The painting of a single Nostoc colony was done entirely with “biogenic” mineral pigments:  glauconite, the green clay that forms from marine worm castings in shallow water mud; charred bone black; blue vivianite that forms when these iron oxides meet phosphatic bone or shell.

The thin-section (transparent slice of rock made for viewing under a petrographic microscope) is a metamorphic rock with several mantle-derived Fe-Mg minerals, including bright green spinel and light green amphibole.

Hurray for Scratchboard!

June 13, 2007

ferns on scratchboard

Here are various leaves and scales from six desert ferns, finished yesterday, drawn on a 5″x7″ piece of scratchboard (the same size that I used for the Ironwing Tarot originals).  They’ll be used separately but I cram as many as possible onto one board.  Scratchboard is a wonderful alternative to pen and ink on paper, since it allows for a wider range of techniques, greater detail – and you can fix mistakes!  I use Ampersand Claybord Smooth, a kaolin clay coated hardboard that comes in several sizes.  I use permanent technical markers (and even a plain old Sharpie) for drawing, and an x-acto knife blade for scratching white lines on black ink.

Is it art? Scientific illustration? An eccentric spiritual practice for natural history nerds?  Most people wouldn’t define it as art, and some cannot “see” it at all.  Scratchboard is rarely used for botanical illustration, so it strays from tradition there, too.  But I have taken “nature drawing” very seriously since I began to experiment with pen and ink when I was ten years old.  It was probably my first regular, conscious spiritual practice, and remains a precious way to stay connected with the earth.  When you draw something faithfully, trying to capture the truth of it on paper, you truly SEE it and learn about it on a deep level, and it becomes yours.  This is why drawing is a traditional tool for teaching natural history.  I still love drawing twigs, lichens, stones, and other bits and pieces of the “real world”.  I used to fantasize about leading a spiritual retreat (in some beautiful place, of course) for people who wanted to do this…except that those people are rare enough that there are only a few in each generation, and they learn to work in isolation.  The art that I’ve done of this type inspires strong negative reactions in many people who are not comfortable with realistic depictions of obscure aspects of nature (as opposed to greeting cards or “wildlife art”).  But whether people see it as boring or beautiful, “evil” or spiritually inspiring, it’s the underpinning of ALL of my other art.  Although the drawing above is intended to be technically correct, not artistically exciting, I’m sharing it here because it’s worth paragraphs of explanation of who I am.  And there’s a sense of adventure here too – for many of the ferns I’m working with, there are no published drawings of any kind, anywhere – just brief descriptions and perhaps a photo or two.  Maybe it’s because I’m walking near the edge of all the maps:  (Shown below:  U.S.-Mexico border in the San Rafael Valley, AZ.)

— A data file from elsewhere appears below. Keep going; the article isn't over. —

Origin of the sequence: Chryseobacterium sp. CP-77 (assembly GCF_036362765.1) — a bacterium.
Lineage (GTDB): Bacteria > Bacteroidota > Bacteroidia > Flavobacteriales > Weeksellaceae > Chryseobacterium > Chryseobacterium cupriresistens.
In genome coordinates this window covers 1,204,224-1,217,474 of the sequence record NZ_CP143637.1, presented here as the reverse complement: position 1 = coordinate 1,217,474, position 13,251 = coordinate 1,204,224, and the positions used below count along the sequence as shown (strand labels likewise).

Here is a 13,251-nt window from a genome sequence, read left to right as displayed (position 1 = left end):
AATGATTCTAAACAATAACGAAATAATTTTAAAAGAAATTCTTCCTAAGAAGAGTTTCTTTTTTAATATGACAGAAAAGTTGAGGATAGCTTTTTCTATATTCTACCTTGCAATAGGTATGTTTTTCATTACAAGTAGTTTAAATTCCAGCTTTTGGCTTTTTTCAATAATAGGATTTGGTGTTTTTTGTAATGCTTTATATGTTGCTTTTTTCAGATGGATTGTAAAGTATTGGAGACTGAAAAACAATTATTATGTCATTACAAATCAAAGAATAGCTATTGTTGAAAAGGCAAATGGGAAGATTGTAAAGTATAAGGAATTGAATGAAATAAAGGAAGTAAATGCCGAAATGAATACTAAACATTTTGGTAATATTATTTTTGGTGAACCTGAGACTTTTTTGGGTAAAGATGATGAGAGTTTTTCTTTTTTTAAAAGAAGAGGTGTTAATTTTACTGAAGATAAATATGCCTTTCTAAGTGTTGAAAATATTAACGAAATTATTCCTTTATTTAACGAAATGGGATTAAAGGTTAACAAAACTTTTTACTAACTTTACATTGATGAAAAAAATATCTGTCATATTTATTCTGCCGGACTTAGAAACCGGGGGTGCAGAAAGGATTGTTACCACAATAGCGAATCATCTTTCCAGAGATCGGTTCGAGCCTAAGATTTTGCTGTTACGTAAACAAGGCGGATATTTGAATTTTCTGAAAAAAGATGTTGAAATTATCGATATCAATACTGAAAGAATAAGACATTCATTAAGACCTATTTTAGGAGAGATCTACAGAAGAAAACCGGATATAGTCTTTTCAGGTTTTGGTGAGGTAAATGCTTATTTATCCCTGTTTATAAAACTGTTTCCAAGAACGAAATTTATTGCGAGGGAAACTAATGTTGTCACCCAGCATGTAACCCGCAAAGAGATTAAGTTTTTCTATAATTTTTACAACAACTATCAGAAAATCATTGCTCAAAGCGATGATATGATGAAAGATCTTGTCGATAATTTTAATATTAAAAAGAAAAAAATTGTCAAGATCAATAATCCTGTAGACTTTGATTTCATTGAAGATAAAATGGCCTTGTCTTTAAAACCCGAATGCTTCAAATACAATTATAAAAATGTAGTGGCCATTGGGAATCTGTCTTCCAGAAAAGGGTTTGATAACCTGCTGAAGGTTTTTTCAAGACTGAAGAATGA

The High Summer Furnace

June 10, 2007

gila monster and forged iron torc

This year I’ve seen two gila monsters, the ashes-and-embers dragons who shake the ground when they walk.  I found the one shown above while hiking in a gravel wash.  They are most active in the early morning and at dusk.  Their colors are the essence of high summer, the living fire in the earth.  In the morning I work at the forge, and at noon the white desert air holds that same purifying blast of arid heat.  It is also Fire Season, and a primitive part of my mind believes that if I work with the fire – walk in the desert and work at the forge when the temperature is over 100 – that it will be enough, and none of my favorite places will burn this year, and I will store up enough of the sun’s strength to get through next winter.  This idea inspired a project – a series of sixteen spikes forged from cut nails, all different, to be used in protection rituals.  The spikes (wands, pins, transformed nails) represent Fire, as they do in my tarot deck, and draw energy from the agave stalks that are rising and blooming now.  They are some of the first things that I learned to forge, so they are comforting and familiar to make. 

iron spikes and torc

A double-ended spike curled into a circle becomes a torc, an ancient kind of necklace.  It feels cold when I first put it on, but quickly absorbs body heat and begins to feel alive, like a small snake.  The photo shows a nearly-finished torc (still needs a bit of tweaking, and still covered in gray firescale), some finished spikes that are being polished, and two finished, blackened spikes. 

Hello world!

June 8, 2007

Bronze & Glass Pomegranate

Welcome to the Mineralarts blog, where I’ll post occasional flashes of creative inspiration, updates on various projects, and nature notes from the desert.

Here’s a small painting that I finished yesterday – a bronze and glass pomegranate done in iron oxides, green clays, and malachite in egg tempera.  More pomegranates to come!  They are inspired by the tree in my yard, which is now full of half-grown green fruit.

I spent most of the day at the microscope drawing ferns for my newest Big Project.  Frustrated by the lack of books or online information on the subject, I decided to find, photograph, and draw all 35 species of southern Arizona xerophytic ferns.  Eventually I’ll work them into a website and a book.  Anyway it is a perfect excuse to explore some hidden mountain and desert canyons, though most of the work will have to wait until the monsoons, since at this time of year – when the temperature is over 100, the cicadas sing, and the sky turns white with the noon heat – the ferns all curl up and turn brown, and are practically invisible until the summer rains.  For now, I will use the calm focus of the Last Quarter moon to make the first detailed ink/scratchboard illustrations.